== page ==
Urban Garden Denver Blog



Where is the moisture?

If you are reading this blog, I assume you have at least a casual interest in gardening. But even if you aren’t into gardening, all of us in Colorado need to be concerned about the lack of moisture we are currently experiencing. Colorado is a semi-arid climate, and our moisture is sporadic at best. However, the normal weather pattern includes snow in March that melts into the ground and provides a good start for our gardens. This year we did get snow in February but March is ending up as one of the driest ever. So what? We can just turn our sprinklers on sooner and run them for more months, right? Actually we can, but if you look at the mountain snowpack, where we get most of our water as it melts into reservoirs, moisture is lacking there as well. And just using more water on residential landscape isn’t the best stewardship of our limited water supply. There is a reason why water rights and water law are a big deal in Colorado, because water is our most precious resource. And I have a feeling that my recent visit to Arizona was a glimpse into the future of Colorado. I also visited some of our Colorado water, since the snowmelt from the Colorado mountains is shared across the arid southwest.

When we think about how huge the water problem is, you might wonder what difference you can make. A valid question, but if each of us do a little, collectively it adds up. And if each of us uses a little more, then we collectively have increased the problem. The water department tries to help give us incentives, because some of us need to see the pain of expensive water bills to choose to water less. But it is possible to decide to use less water on your landscape.

Blue-grass lawn is a huge culprit, not naturally suited to a semi-arid climate and each household has to decide how much lawn is enough. For our family, even when there were still kids at home, we decided a small lawn was adequate, and we would walk to the nearby park for large-lawn activities such as soccer and wiffle ball. Maybe some area you currently have in lawn could be converted to shrubs or groundcover. Start with little bits of lawn at the corners and edges of fences, or the parking strip — no one is playing on those pieces of lawn.  When I was working on my overall landscape plan, my husband would joke that I mowed with a shovel, because for me, bits of lawn that weren’t serving a landscape purpose were meant to be torn out. For example, the side of my house used to have a strip of lawn. Now it sports low water perennials and shrubs. If you have a sprinkler system, it doesn’t do any good to dig out lawn and keep the sprinklers going at the same rate, so you have to put your system on zones, some which get more water, and some which get less. I won’t go into excruciating detail on watering less, because such advice is readily available from the water department and other sources. The questions isn’t how to save water, it’s if we each individually and collectively decide that we care about saving water, and then if we match our caring with action. How about a small change like shutting off one sprinkler system section in an area that isn’t visible from your front yard or back patio? If we each do one section, it actually will add up.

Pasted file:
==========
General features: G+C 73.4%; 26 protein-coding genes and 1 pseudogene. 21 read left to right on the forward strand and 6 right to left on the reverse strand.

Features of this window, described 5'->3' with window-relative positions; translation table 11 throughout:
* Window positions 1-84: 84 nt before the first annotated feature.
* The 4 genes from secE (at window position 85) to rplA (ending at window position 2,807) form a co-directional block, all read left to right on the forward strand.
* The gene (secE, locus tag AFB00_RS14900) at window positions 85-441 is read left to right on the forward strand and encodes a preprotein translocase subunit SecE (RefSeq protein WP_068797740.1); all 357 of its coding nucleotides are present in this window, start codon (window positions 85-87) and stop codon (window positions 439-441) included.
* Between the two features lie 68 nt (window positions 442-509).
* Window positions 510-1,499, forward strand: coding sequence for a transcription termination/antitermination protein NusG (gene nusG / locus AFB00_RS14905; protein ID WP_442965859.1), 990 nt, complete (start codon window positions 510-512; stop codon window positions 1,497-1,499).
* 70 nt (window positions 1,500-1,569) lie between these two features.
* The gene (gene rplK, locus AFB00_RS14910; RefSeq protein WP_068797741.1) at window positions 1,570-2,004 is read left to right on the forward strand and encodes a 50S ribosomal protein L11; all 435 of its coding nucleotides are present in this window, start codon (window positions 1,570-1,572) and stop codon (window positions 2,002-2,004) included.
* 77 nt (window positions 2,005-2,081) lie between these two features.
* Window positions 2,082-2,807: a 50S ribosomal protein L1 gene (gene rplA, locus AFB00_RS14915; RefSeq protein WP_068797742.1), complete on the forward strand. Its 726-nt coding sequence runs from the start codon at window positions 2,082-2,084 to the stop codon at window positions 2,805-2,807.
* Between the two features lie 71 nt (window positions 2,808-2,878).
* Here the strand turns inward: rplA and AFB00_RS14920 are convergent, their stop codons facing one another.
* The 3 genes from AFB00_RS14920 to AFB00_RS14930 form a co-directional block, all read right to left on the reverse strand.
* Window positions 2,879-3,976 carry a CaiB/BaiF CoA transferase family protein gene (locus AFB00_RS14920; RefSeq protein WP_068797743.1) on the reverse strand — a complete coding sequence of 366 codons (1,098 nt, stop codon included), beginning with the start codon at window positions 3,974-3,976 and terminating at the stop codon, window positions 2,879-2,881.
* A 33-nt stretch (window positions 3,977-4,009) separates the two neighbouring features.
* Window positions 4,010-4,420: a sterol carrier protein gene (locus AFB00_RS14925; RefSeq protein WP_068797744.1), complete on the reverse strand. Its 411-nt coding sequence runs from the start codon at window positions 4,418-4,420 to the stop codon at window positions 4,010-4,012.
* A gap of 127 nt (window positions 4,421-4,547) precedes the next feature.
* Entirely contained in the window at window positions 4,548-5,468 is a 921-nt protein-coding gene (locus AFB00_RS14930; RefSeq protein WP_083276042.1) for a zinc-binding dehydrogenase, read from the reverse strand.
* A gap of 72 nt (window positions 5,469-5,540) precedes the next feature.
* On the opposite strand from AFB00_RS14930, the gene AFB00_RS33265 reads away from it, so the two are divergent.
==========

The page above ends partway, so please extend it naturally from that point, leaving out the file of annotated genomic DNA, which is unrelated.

As I write this blog, the wind is howling outside, sucking moisture out of our landscape and I can see and smell smoke from wildfires in the foothills — in March, our “snowiest” month. Makes me a bit worried about April through October, the gardening season.

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Comments

  1. * Karen Aalund says:

    Agree that the far reaching effects of no March snow proves worse than the substandard spring skiing this week. 😦

    | Reply Posted 7 years, 5 months ago


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